Rabbi Michael G. Holzman, of Northern Virginia Hebrew Congregation in Reston, Virginia, recognizes the importance of planned giving, yet believes that synagogues have been fundamentally slow to adapt to the changes in the philanthropic environment and to adopt new practices. With burgeoning membership growth a benefit of the baby boom, synagogues did not have to try too hard to grow and remain fiscally sound. However, he believes that the last ten years have been a wake-up call to congregations.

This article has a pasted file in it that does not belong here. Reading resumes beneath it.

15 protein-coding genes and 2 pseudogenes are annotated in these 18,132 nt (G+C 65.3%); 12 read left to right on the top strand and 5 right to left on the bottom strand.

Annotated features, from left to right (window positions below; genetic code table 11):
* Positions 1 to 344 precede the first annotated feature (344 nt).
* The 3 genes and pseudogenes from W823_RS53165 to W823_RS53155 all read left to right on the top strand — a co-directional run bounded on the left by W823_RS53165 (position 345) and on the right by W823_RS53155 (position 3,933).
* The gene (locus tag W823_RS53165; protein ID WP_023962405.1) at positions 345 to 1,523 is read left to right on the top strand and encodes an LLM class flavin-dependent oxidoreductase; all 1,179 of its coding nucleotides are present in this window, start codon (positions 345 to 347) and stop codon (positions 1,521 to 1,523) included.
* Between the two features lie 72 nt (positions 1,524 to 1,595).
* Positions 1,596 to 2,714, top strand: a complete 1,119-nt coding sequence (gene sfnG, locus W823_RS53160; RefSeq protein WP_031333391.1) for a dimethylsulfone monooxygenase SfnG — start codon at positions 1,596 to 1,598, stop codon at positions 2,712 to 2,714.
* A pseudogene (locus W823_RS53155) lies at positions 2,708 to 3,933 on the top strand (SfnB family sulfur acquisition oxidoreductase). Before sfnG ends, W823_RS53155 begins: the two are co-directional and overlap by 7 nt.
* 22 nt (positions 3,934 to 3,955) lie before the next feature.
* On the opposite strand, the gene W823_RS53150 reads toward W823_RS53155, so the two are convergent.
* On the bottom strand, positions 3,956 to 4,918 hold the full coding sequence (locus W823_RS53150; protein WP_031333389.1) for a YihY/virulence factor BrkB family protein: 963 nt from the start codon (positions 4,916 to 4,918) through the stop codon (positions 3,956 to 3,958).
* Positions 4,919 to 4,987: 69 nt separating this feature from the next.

Declining membership in many communities, coupled with economic challenges, has both drastically altered the vision that many synagogues have for their next generation. When it comes to fundraising – fortunately or unfortunately, “everything is on the table.” Challenges exist for many suburban synagogues, of which NVHC, in the Washington, D.C. suburbs, fits the mold. A majority of the almost 500 household member congregation comprises families with school-age children – not exactly the cohort to embrace planned giving. However, congregants who are a little older have considered planned giving options as part of their synagogue support. Rabbi Holzman describes planned giving as being exactly consistent with Jewish traditions of giving and supporting the community. He counsels that synagogues should create a culture of planned giving by investing staff time and leadership effort, congregational energy, and the required financial resources. Additionally, they should insert a planned giving line item in their budget and through the above investment, expect to receive testamentary support annually.